© Reuters. FILE PHOTO: A medical worker vaccinates a man against coronavirus disease (COVID-19) as Israel launches a coronavirus vaccination campaign, at Tel Aviv Sourasky Medical Center (Ichilov Hospital) in Tel Aviv.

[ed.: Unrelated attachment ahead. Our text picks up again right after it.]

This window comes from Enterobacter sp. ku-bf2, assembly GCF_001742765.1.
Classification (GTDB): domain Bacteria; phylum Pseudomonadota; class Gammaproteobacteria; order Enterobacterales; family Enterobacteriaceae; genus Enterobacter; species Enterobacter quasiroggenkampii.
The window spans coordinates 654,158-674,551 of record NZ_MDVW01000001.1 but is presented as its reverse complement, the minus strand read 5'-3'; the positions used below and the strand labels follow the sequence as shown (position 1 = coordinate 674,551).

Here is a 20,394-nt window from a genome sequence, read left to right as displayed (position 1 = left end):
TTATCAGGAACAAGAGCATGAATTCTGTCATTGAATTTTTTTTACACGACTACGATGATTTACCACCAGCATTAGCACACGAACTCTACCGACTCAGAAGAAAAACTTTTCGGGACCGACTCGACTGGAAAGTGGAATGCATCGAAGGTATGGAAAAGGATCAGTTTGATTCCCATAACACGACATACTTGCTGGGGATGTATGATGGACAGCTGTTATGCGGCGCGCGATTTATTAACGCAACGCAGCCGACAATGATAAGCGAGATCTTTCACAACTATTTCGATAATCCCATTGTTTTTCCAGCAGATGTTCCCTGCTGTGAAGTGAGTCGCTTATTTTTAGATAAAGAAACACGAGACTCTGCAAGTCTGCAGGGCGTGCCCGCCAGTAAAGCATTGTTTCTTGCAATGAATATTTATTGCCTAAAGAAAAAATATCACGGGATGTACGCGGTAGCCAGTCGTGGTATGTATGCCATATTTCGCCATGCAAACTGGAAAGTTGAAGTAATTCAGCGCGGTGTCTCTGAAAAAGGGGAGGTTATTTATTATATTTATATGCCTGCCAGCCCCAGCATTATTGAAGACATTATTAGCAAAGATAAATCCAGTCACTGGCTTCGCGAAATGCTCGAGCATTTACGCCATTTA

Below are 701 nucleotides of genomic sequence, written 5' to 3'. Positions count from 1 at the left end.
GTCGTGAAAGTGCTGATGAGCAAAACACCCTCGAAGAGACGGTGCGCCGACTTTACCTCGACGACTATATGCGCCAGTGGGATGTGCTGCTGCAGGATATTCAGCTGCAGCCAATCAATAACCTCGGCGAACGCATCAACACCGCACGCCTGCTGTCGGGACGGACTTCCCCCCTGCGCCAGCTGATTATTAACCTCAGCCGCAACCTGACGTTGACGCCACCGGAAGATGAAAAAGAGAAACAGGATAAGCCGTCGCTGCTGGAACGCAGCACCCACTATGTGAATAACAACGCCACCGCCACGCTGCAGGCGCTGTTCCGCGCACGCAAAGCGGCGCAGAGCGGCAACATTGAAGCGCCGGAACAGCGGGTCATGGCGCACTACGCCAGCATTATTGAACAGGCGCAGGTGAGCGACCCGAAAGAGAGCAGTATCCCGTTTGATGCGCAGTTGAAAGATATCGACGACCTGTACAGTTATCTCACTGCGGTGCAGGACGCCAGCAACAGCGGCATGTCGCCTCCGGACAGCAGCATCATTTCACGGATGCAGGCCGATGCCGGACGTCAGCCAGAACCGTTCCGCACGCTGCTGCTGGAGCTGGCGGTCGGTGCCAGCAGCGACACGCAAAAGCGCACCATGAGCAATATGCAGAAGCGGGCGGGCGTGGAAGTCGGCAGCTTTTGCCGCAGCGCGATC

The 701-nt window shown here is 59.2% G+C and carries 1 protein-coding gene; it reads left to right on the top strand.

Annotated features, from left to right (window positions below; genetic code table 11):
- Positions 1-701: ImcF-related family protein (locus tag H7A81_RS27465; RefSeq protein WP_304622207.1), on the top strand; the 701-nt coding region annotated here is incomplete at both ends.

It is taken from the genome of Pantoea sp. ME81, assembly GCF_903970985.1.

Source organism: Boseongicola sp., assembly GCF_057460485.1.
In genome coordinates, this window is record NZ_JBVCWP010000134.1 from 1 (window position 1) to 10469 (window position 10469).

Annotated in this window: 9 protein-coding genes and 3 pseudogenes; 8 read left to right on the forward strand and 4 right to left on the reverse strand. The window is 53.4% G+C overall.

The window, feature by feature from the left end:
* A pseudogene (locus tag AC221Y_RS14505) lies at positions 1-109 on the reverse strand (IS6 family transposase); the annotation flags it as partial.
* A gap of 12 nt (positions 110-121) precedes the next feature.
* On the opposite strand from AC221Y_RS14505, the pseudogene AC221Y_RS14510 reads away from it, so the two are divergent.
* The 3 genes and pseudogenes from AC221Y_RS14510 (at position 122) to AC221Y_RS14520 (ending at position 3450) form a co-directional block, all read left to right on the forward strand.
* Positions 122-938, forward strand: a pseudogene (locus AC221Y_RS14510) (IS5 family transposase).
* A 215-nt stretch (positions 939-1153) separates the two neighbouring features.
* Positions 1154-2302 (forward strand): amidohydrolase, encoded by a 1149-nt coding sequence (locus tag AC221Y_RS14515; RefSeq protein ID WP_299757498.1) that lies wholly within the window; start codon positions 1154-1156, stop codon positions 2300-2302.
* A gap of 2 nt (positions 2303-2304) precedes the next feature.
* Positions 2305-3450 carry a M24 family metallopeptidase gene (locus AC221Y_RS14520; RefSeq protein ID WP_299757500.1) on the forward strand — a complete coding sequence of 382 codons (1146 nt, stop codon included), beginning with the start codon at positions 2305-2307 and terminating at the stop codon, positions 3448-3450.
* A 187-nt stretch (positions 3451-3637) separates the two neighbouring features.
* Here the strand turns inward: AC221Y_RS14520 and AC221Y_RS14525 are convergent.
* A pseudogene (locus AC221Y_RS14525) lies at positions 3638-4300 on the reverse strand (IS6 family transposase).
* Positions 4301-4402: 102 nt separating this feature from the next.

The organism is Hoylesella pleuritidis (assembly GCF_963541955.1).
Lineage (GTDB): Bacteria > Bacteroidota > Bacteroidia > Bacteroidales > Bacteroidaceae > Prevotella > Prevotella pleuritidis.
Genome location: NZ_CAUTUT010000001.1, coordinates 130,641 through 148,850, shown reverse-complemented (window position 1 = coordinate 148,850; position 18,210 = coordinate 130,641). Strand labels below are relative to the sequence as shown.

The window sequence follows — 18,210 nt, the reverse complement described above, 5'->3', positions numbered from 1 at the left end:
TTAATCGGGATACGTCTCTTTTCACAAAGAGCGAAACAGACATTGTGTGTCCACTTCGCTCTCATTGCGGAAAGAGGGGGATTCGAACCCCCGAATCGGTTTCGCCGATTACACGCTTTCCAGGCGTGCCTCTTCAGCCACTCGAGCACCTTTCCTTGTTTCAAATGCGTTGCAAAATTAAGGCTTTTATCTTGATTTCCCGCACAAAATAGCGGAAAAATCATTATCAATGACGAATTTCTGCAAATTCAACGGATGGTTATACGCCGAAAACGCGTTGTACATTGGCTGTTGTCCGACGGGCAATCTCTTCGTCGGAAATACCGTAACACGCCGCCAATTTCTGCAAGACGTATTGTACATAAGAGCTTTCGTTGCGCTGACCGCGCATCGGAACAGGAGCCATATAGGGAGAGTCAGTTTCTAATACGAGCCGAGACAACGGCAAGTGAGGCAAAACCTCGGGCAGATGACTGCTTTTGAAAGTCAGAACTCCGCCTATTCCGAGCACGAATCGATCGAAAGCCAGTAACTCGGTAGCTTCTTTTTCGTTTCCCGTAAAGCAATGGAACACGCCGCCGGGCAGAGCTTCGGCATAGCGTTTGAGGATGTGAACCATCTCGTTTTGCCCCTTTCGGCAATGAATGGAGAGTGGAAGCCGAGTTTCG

By Nancy Lapid (Reuters) – The following is a summary of some of the latest scientific studies on the new coronavirus and efforts to find treatments and vaccines for COVID-19, the disease caused by the virus. Vaccination of adults appears to protect children too New data from Israel, where health officials moved quickly to distribute the COVID-19 vaccine from Pfizer Inc (NYSE 🙂 and its partner BioNTech SE (NASDAQ :), suggests that the Adult vaccination also protects the unvaccinated people who live around them. About a third of the 1.95 million members of Maccabi Healthcare Services (NASDAQ 🙂 (MHS), all over the age of 16, had received at least a single dose of vaccine by January 30. When analyzing the results in 223 communities, the researchers found that the number of vaccinated adults increased, infection rates among unvaccinated MHS members in the same community decreased, especially among children. MHS is the second largest health maintenance organization in Israel. “While the observed vaccine-associated protection of the unvaccinated is encouraging, more studies are required to understand whether and how it might support the prospect of herd immunity and disease eradication,” the researchers concluded in the study published on Monday. Wednesday on medRxiv before peer review. . (https: // Illinois Bar Opening Event Linked to 46 COVID-19 Cases A celebration inside a bar opening in rural Illinois in February resulted in 46 new COVID-19 cases and broader ramifications, according to a US study serving as a warning about how these events may affect local communities. Four attendees had symptoms similar to COVID-19 that day. Of the 46 coronavirus infections linked to the party, there were 26 cases among clients, three in staff members and 17 “secondary cases” in people infected by them, according to a report published Monday in the Centers for Disease Control and Prevention’s Weekly Morbidity and Mortality Report. Secondary cases included children and residents of long-term care facilities. “The opening event resulted in the closure of a school that affected 650 children (9,100 person-days lost from school) and the hospitalization of a long-term care facility resident with COVID-19, “the researchers said.” These findings demonstrate that opening up environments such as bars, where wearing masks and physical distancing are challenging, can increase the risk of community transmission of SARS-CoV-2, “the researchers said. Businesses should “work with local health officials to promote behaviors and maintain environments that reduce the risk of SARS-CoV-2 transmission and develop strategies to safely reopen to prevent outbreaks in the community, such as modifying designs and operating procedures, “they said. (https: // Congenital heart disease does not worsen COVID-19 risks Adults with congenital heart defects are no more likely than the average person to have severe COVID-19 or to die from it, according to an international study. Risk factors associated with poor outcomes in these people are the same as those associated with poor outcomes in the general public: older age, male gender, history of heart failure, irregular heartbeat, kidney problems, diabetes, and need for extra oxygen earlier from becoming infected with the coronavirus, said study co-author Dr. Jamil Aboulhosn of the UCLA Adult Congenital Heart Center. The researchers analyzed data on 1,044 adults with COVID-19 from 58 congenital heart disease centers around the world. with very complex heart defects did not appear to have an increased risk of severe COVID-19 as long as they did not already have severe signs and symptoms of heart disease, Aboulhosn said, calling the finding “somewhat surprising.” The study was publicly published in the Journal of the American College of Cardiology. (https: // https: // Stroke patients with COVID-19 fare worse Among patients who went to a hospital because they were having a stroke, those who tested positive for COVID-19 were more likely to die there , according to a new study COVID-19 patients were also more likely to have a more serious stroke and another stroke while hospitalized, the researchers reported in the journal Stroke. They studied about 42,000 patients who came to 458 hospitals with an ischemic stroke caused by blockages in the arteries that carry blood to the brain. About 3% of patients tested positive for COVID-19. On average, they got to the hospital as quickly as patients without coronavirus infection. After that , things slowed down. “Probably due to the need to use personal protective equipment and other precautions “by hospital staff, COVID-19 patients took longer to receive anticoagulant treatments that reopened blocked vessels, said study co-author Dr. Gregg Fonarow of the University of California. California, Los Angeles. The study cannot prove that treatment delays caused the worst outcomes. However, Fonarow said, “These findings suggest that stroke protocols need to be further improved to provide more timely diagnosis and treatment for patients with (ischemic stroke) to expedite care while protecting patients. exposure health workers “. (https: // Open https://tmsnrt.rs/3c7R3Bl in an external browser to see a Reuters graphic on vaccines in development.